Bottom line: No cardiac activity on ultrasound might be a good reason not to perform a thoracotomy.


Some more trauma: NEXUS CT chest tool

Rodriguez RM, Langdorf MI, Nishijima D. Derivation and Validation of Two Decision Instruments for Selective Chest CT in Blunt Trauma: A Multicenter Prospective Observational Study (NEXUS Chest CT). PLoS medicine. 12(10):e1001883. 2015. PMID: 26440607 [free full text]

This is the second attempt at a NEXUS CT chest tool. This paper covers both the derivation and validation studies of the new tool. It total, they prospectively enrolled 11,477 blunt trauma patients over 14 years of age at 8 level 1 trauma centres. They came up with two different instruments: one just for major injuries and another for major and minor injuries. In the validation, the CT-All tool (designed to catch major and minor injuries) had a 99.2% sensitivity and 20.8% specificity for major injury, and a 95.4% sensitivity and 25.5% specificity for all injuries. One major problem is the validation only occurred in patients who actually had CTs (less than half of the cohort) so it is hard to say how it will work when applied to all comers. The authors think this will decrease CT scanning, but like all decision instruments, the implementation should be specifically studied. If applied to lower risk populations, it could actually increase scanning.

Bottom line: If you have ordered a CT chest for blunt trauma, you could check this rule to see if you could safely cancel the scan


Let’s do a couple papers on SVT. First: The Valsalva to rule them all

Appelboam A, Reuben A, Mann C. Randomised Evaluation of modified Valsalva Effectiveness in Re-entrant Tachycardias (REVERT) study. BMJ open. 4(3):e004525. 2014. PMID: 24622951 [free full text]

This one has been talked about a lot since it came out. It is a multi-centre, non-blinded randomized control trial of 428 adult patients with supraventricular tachycardia comparing the standard Valsalva maneuver to a modified Valsalva. The modified Valsalva was performed by forced blowing for 15 seconds in the sitting position (standard Valsalva), but then patients were immediately laid flat and had their legs elevated to 45 degrees for 15 seconds. (A video of the procedure can be seen here.) At one minute after the procedure 17% of the standard Valsalva group and 43% of the modified group were in sinus rhythm (OR 3.7 95%CI 2.3-5.8 NNT=3.8). This translated into 19% fewer patients requiring adenosine (69% vs 50%, p=0.0002, NNT=5.3). The authors say that blowing into a 10ml syringe will replicate the Valsalva they performed with fancier equipment.

Bottom line: This is a simple, free technique that might save our patient uncomfortable medical interventions. Using it until further research is done seems like a no brainer.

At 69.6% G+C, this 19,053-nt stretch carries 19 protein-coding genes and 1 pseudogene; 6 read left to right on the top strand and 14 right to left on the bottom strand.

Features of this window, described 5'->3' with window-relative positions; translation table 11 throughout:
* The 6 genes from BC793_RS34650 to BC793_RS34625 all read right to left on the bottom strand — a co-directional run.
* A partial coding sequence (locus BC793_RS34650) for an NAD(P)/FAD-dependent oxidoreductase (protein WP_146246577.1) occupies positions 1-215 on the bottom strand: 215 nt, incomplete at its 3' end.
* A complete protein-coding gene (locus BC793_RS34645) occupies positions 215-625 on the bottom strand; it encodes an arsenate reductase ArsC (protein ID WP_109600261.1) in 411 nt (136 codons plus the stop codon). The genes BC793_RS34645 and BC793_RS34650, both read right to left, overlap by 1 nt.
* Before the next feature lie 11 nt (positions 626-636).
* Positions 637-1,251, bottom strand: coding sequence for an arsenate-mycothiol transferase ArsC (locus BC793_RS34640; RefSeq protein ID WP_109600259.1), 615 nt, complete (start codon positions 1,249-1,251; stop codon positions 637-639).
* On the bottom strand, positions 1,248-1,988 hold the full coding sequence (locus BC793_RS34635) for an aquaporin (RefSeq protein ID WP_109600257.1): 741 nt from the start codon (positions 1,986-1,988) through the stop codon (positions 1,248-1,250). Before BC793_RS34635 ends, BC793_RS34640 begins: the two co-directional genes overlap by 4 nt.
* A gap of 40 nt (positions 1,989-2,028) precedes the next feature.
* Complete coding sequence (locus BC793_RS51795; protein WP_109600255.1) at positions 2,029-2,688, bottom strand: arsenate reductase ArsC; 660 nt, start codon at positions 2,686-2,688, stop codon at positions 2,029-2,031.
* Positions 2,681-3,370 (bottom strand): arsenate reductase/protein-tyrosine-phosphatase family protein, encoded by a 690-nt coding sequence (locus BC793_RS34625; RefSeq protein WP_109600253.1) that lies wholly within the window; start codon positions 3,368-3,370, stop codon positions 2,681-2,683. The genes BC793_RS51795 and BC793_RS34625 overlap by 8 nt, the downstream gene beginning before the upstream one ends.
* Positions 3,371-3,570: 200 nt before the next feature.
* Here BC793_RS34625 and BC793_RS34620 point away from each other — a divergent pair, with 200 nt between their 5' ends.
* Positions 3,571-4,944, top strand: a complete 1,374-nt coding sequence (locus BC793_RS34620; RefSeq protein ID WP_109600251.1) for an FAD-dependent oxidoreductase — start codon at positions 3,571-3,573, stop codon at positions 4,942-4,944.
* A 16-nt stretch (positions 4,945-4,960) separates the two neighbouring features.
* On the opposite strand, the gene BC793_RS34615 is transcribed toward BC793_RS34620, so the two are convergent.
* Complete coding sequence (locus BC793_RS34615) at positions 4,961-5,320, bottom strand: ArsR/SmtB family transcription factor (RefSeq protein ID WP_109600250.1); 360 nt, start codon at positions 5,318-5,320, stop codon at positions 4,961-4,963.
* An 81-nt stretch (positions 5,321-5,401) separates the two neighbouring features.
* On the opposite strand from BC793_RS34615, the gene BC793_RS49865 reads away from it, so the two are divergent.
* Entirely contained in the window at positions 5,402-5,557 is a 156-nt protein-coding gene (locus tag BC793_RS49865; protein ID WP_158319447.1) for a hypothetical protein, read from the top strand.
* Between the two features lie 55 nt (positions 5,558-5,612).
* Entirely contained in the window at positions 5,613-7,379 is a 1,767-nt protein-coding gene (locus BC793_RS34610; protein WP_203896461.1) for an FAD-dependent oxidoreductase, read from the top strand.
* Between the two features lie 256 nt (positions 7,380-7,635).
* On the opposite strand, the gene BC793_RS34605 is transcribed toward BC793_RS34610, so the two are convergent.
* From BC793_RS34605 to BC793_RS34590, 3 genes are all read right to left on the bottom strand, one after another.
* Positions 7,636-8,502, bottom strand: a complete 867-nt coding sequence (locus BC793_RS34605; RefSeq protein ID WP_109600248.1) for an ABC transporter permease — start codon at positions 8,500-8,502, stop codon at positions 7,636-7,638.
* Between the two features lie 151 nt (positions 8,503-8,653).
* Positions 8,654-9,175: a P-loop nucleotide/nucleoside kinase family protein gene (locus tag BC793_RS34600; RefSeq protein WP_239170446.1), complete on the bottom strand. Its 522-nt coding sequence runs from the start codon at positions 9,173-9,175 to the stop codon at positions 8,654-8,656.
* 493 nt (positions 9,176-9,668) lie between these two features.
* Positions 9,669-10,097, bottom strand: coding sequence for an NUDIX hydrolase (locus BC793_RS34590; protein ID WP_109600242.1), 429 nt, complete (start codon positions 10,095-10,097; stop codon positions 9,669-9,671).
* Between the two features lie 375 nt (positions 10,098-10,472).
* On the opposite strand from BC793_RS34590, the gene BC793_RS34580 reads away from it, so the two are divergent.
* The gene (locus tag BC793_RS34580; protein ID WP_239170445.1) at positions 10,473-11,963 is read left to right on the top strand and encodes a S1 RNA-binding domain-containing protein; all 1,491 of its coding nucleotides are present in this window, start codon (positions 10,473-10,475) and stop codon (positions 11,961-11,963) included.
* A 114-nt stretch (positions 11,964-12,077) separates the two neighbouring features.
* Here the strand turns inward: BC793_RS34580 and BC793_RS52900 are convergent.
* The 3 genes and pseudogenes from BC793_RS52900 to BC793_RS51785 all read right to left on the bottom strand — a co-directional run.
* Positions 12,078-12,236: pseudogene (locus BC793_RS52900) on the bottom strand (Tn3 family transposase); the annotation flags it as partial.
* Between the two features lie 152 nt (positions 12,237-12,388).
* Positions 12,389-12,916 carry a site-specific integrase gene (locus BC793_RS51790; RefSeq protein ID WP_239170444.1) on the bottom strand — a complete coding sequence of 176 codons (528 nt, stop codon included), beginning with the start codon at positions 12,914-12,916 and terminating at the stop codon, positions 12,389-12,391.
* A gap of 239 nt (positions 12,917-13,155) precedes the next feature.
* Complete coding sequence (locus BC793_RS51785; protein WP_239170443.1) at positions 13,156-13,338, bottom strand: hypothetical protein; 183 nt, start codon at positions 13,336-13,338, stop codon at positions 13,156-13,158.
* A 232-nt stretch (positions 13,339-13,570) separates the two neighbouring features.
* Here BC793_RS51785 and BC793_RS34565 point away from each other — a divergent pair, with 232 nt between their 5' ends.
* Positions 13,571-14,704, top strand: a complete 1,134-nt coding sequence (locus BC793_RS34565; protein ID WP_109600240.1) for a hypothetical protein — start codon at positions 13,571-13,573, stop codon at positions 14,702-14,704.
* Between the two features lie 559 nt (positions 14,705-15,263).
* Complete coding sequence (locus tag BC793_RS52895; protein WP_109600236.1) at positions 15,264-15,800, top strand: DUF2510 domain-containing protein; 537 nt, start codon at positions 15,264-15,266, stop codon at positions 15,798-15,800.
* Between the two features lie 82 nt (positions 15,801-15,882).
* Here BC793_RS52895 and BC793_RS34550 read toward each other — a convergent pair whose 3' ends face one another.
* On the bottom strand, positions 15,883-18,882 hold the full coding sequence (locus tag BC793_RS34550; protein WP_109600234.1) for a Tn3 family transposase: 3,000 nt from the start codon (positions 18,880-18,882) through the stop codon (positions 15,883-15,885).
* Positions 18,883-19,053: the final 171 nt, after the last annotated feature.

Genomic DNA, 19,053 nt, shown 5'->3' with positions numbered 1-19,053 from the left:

SVT #2: Why I never use adenosine


Lim SH, Anantharaman V, Teo WS, Chan YH. Slow infusion of calcium channel blockers compared with intravenous adenosine in the emergency treatment of supraventricular tachycardia. Resuscitation. 80(5):523-8. 2009
. PMID: 19261367

This is a RCT of 206 adult patients with SVT randomized to either adenosine or a calcium channel blocker. The dosing of the CCBs was either verapamil 1mg/min to a max of 20 mg or diltiazem 2.5mg/min to a max of 50mg. Adenosine dosing was 6mg followed by 12 mg if needed. Calcium channel blockers did a better job converting to sinus rhythm (98% vs 86.5% p=0.002). 1 patient in the CCB group developed transient hypotension as compared to none in the adenosine group.

Bottom line: Calcium channel blockers are more effective than adenosine and don’t have the horrible side effects. I always start with a CCB, and my patients have thanked me every single time for not exposing them to the horrors of adenosine.


SVT#3: More adenosine bashing

Holdgate A, Foo A. Adenosine versus intravenous calcium channel antagonists for the treatment of supraventricular tachycardia in adults. The Cochrane database of systematic reviews. 2006. PMID: 17054240

Just to complete the topic, this is the Cochrane review looking at calcium channel blockers versus adenosine in SVT. They found no significant difference in either reversion or relapse. Obviously, minor adverse events (the horrible chest pains, shortness of breath, and headaches) were higher in the adenosine group (10.8 versus 0.6% p<0.001). There was no statistical difference in hypotensive events, but all that occurred were in the calcium channel blocker groups (3/166 patients as compared to 0/171 patients.) There were no major adverse outcomes.

Bottom line: Again, similar efficacy but your patients will love you if you shelf the adenosine.


Apneic oxygenation: does it help in critical care?

The FELLOW trial: Semler MW, Janz DR, Lentz RJ. Randomized Trial of Apneic Oxygenation during Endotracheal Intubation of the Critically Ill. American journal of respiratory and critical care medicine. 2015. PMID: 26426458